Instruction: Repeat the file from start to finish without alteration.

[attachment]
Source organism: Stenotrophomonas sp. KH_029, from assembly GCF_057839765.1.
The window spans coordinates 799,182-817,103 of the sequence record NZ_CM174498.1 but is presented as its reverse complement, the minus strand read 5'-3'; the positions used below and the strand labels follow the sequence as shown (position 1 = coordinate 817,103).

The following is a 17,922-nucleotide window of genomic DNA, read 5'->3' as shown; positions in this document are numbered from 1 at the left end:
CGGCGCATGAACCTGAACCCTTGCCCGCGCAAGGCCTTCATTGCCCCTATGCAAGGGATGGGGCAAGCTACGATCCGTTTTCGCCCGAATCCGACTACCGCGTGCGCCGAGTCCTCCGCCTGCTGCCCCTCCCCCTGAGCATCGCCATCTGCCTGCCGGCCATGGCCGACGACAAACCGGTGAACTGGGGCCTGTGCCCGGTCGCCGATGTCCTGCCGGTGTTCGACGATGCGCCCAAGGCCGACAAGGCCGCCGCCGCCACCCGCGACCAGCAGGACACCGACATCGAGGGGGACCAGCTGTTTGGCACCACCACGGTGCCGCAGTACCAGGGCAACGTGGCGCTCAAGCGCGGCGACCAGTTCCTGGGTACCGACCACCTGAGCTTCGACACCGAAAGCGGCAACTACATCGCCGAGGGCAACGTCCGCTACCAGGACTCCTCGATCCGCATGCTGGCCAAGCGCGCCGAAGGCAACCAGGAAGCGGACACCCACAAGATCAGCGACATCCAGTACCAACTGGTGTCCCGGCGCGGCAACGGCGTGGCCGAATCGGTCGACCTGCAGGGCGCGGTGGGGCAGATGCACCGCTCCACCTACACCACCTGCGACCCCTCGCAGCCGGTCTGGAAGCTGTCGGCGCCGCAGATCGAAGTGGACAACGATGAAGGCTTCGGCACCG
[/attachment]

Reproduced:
Source organism: Stenotrophomonas sp. KH_029, from assembly GCF_057839765.1.
The window spans coordinates 799,182-817,103 of the sequence record NZ_CM174498.1 but is presented as its reverse complement, the minus strand read 5'-3'; the positions used below and the strand labels follow the sequence as shown (position 1 = coordinate 817,103).

The following is a 17,922-nucleotide window of genomic DNA, read 5'->3' as shown; positions in this document are numbered from 1 at the left end:
CGGCGCATGAACCTGAACCCTTGCCCGCGCAAGGCCTTCATTGCCCCTATGCAAGGGATGGGGCAAGCTACGATCCGTTTTCGCCCGAATCCGACTACCGCGTGCGCCGAGTCCTCCGCCTGCTGCCCCTCCCCCTGAGCATCGCCATCTGCCTGCCGGCCATGGCCGACGACAAACCGGTGAACTGGGGCCTGTGCCCGGTCGCCGATGTCCTGCCGGTGTTCGACGATGCGCCCAAGGCCGACAAGGCCGCCGCCGCCACCCGCGACCAGCAGGACACCGACATCGAGGGGGACCAGCTGTTTGGCACCACCACGGTGCCGCAGTACCAGGGCAACGTGGCGCTCAAGCGCGGCGACCAGTTCCTGGGTACCGACCACCTGAGCTTCGACACCGAAAGCGGCAACTACATCGCCGAGGGCAACGTCCGCTACCAGGACTCCTCGATCCGCATGCTGGCCAAGCGCGCCGAAGGCAACCAGGAAGCGGACACCCACAAGATCAGCGACATCCAGTACCAACTGGTGTCCCGGCGCGGCAACGGCGTGGCCGAATCGGTCGACCTGCAGGGCGCGGTGGGGCAGATGCACCGCTCCACCTACACCACCTGCGACCCCTCGCAGCCGGTCTGGAAGCTGTCGGCGCCGCAGATCGAAGTGGACAACGATGAAGGCTTCGGCACCG